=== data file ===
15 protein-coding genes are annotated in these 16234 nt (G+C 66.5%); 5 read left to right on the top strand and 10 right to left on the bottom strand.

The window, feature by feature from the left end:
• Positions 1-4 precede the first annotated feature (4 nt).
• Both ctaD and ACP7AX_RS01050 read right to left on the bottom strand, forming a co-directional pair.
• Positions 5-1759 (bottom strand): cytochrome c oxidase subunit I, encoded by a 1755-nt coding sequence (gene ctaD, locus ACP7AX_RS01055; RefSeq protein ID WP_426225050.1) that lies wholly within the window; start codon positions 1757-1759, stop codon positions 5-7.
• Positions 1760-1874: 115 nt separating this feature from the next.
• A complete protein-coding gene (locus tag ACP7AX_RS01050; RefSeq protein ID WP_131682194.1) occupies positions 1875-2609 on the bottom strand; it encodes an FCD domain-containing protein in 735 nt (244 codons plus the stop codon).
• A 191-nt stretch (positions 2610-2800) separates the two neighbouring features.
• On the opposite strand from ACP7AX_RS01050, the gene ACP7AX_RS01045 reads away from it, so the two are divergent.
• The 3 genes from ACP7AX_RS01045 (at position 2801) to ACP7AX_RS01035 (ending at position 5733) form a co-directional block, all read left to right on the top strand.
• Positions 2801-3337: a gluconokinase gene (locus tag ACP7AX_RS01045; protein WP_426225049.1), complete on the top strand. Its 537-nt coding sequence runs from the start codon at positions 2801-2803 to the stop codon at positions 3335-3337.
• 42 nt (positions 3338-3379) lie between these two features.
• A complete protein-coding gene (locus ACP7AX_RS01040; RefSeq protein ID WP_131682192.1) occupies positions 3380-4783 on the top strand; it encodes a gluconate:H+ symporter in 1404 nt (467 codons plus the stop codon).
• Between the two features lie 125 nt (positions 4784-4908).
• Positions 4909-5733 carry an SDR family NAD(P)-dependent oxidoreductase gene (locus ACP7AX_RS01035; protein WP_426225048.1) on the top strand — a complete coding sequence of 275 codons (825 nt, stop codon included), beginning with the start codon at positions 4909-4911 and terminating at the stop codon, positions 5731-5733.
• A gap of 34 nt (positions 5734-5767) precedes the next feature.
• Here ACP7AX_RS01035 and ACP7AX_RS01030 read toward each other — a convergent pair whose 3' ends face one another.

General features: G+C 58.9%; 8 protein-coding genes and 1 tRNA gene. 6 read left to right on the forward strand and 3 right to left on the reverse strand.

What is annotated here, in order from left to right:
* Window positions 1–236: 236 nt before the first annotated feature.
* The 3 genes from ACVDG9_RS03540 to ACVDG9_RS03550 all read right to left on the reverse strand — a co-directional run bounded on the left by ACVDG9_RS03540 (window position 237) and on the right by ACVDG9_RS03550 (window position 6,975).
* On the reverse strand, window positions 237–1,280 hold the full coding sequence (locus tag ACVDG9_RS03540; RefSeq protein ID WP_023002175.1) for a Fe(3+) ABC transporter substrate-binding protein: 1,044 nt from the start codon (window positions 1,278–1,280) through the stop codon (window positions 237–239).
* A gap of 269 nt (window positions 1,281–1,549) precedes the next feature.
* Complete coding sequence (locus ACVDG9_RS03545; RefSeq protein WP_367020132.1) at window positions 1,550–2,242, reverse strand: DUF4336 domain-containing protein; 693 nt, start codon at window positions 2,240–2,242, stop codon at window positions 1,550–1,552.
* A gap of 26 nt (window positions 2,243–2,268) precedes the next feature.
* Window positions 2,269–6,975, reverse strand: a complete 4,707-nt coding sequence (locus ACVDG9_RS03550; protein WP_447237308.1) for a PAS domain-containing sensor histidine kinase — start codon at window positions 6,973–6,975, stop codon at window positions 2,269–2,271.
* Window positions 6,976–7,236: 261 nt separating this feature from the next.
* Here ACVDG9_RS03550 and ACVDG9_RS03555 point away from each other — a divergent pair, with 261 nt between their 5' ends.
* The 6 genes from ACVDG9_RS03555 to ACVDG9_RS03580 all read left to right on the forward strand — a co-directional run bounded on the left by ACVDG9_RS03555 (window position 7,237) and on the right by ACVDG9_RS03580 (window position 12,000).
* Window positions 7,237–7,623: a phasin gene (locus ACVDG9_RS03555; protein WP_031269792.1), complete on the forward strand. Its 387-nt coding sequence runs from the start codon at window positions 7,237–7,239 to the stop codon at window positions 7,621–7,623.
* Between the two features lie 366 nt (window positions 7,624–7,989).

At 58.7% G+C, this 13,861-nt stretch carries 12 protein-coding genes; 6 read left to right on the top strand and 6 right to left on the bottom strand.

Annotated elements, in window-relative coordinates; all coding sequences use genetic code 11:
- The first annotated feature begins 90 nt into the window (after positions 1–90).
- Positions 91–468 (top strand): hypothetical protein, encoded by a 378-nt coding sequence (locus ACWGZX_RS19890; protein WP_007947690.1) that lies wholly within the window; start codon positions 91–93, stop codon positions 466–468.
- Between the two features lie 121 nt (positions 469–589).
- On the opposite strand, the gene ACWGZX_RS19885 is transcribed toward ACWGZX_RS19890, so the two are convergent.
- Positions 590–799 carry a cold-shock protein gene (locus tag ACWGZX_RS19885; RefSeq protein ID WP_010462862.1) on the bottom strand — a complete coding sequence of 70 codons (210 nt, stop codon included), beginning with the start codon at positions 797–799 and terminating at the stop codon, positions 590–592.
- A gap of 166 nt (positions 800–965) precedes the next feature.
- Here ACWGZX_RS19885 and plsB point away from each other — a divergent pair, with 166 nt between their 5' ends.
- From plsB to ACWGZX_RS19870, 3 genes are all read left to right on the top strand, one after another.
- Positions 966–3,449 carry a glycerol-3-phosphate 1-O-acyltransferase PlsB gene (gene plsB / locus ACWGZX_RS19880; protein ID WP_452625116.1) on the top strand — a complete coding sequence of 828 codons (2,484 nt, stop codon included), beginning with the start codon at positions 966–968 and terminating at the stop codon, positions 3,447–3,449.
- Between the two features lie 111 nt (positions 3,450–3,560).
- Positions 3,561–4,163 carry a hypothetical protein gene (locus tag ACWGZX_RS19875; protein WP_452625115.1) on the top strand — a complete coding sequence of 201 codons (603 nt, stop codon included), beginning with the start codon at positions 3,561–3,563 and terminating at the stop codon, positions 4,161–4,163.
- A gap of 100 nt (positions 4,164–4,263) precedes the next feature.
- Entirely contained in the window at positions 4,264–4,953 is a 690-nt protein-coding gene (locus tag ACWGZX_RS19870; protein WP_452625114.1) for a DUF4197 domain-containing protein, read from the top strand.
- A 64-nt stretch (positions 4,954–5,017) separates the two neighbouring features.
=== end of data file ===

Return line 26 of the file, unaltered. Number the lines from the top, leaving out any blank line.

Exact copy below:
* Window positions 2,269–6,975, reverse strand: a complete 4,707-nt coding sequence (locus ACVDG9_RS03550; protein WP_447237308.1) for a PAS domain-containing sensor histidine kinase — start codon at window positions 6,973–6,975, stop codon at window positions 2,269–2,271.